Farm machinery may have an ongoing reliance on fossil fuels. PHOTO/SUPPLIED

A CLIMATE FOR CHANGE

Chris Hollis

I am a geologist and paleontologist who, for the past 20 years, has been paid to investigate the geological context of climate change.

More specifically, my team has been tasked to find out how high greenhouse gas levels in times past have affected the plants, animals and environments of our region, the Southwest Pacific.

The aim is captured by the Māori whakatauki or proverb “Ka mua, ka muri” which means to use knowledge of our past to guide our future.

Anyone who pays attention to weather forecasts knows that predicting the future is hard.

There is a level of uncertainty even for tomorrow, let alone next week.

So, predicting the next 20 years, next 100 years, next 500 years is very hard indeed.

What can we say about climate change with some degree of certainty? Over the past 200 years, the level of carbon dioxide in the atmosphere has increased by 50 per cent and the global average temperature has increased by about one degree Celsius. That gives us an immediate clue to a key parameter when predicting the future: climate sensitivity.

This term refers to the relationship between the amount of carbon dioxide in the atmosphere and global warming, specifically, how much would the Earth warm if there was a 100 per cent increase [or doubling] of carbon dioxide? Based on the records from the past 200 years, we could say climate sensitivity is around 2C.

However, the past 200 years is just one short period in the 4.5-billion-year history of the planet. How do we know it’s truly representative of the future?

Turns out that if we plug the various permutations of the climate system into complex climate models, we get a much wider range of estimates of climate sensitivity – from 1.5C to over 5C.

This level of uncertainty should worry you if you are thinking about buying coastal property, considering which trees to plant on your farm or making long-term plans about water storage.

How about we walk backwards to the future and use the geological record of climate change to help reduce this uncertainty? Over the past few decades, we’ve developed a range of methods to reconstruct temperatures and carbon dioxide levels for the past 65 million years.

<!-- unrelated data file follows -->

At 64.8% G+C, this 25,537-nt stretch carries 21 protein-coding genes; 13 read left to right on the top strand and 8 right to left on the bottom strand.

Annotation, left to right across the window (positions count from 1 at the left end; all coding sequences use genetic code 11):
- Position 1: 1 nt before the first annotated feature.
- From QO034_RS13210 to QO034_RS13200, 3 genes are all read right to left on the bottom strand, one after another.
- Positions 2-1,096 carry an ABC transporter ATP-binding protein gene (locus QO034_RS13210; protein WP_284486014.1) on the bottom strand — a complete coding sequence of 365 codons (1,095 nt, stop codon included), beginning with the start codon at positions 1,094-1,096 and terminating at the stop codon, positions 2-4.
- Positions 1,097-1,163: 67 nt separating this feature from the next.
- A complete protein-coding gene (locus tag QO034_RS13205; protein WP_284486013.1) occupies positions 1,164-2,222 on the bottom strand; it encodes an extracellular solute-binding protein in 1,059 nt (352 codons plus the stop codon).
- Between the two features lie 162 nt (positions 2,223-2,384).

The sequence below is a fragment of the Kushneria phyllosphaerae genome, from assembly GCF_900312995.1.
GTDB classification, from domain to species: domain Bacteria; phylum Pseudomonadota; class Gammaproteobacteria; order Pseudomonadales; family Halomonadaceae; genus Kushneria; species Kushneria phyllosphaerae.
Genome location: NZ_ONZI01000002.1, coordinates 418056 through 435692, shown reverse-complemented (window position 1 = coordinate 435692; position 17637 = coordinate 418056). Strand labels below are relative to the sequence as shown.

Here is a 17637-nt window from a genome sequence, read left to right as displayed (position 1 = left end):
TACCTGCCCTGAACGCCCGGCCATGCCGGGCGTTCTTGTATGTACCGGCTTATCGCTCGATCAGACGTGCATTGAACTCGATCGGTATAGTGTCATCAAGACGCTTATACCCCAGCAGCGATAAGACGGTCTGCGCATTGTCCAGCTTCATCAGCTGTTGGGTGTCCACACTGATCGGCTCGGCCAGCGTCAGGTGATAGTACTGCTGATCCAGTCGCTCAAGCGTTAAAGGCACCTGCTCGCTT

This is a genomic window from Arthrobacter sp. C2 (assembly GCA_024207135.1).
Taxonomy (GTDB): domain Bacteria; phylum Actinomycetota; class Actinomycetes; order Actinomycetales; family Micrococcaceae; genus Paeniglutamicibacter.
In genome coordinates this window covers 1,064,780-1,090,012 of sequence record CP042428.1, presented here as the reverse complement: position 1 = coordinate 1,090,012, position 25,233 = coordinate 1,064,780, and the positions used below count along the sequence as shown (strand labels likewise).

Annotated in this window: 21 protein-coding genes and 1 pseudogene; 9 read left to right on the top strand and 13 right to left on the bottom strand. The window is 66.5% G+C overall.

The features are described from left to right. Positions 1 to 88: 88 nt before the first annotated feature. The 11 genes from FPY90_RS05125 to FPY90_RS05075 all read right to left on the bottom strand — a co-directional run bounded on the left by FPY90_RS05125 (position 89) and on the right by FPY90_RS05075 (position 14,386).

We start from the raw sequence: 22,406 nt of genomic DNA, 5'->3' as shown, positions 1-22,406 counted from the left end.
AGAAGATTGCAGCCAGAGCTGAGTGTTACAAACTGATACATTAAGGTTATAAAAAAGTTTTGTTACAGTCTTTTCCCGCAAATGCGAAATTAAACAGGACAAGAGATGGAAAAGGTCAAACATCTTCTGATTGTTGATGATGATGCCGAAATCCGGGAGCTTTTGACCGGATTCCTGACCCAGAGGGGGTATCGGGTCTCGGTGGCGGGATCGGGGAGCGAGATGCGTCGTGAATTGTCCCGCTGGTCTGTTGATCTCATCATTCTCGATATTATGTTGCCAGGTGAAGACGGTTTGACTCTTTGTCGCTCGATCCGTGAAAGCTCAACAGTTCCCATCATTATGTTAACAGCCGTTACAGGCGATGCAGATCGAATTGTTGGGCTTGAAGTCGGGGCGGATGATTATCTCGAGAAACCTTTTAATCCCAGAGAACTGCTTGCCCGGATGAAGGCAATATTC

In studies of the last time we had carbon dioxide levels similar to today, around three million years ago, climate sensitivity comes out at about 3C.

That’s encouraging because it’s in the mid-range of climate model projections and means we can have some faith in them.

But it also means that many of the serious effects of global warming are already locked in and we need to urgently prepare for life on a planet where ice sheets are melting, sea levels are rising, both droughts and floods are more frequent, and a much more energetic climate system makes predicting the weather even more fraught.

For more on this, see the article “A degree of concern: why global temperatures matter” on Nasa’s website.

For Wairarapa, solutions relating to water storage, drought resistance and coastal erosion are essential.

To avoid our climate emergency becoming a climate catastrophe, we need to have pragmatic solutions to reduce emissions.

Vastly improved rail services for freight and commuters are essential.

Some ongoing reliance on fossil fuels must be factored in for a rural community where power outages may become more frequent and alternatives for farm machinery are still unavailable.

But that doesn’t mean we shouldn’t incentivise the use of alternatives where available and regulate the price and supply of petrol and other fossil fuels.

  • Chris Hollis lives with his family on a small farm on the Waingawa River. He is a research scientist at a Crown Research Institute, but the views expressed in this article are his own and may not represent the views of his employer.


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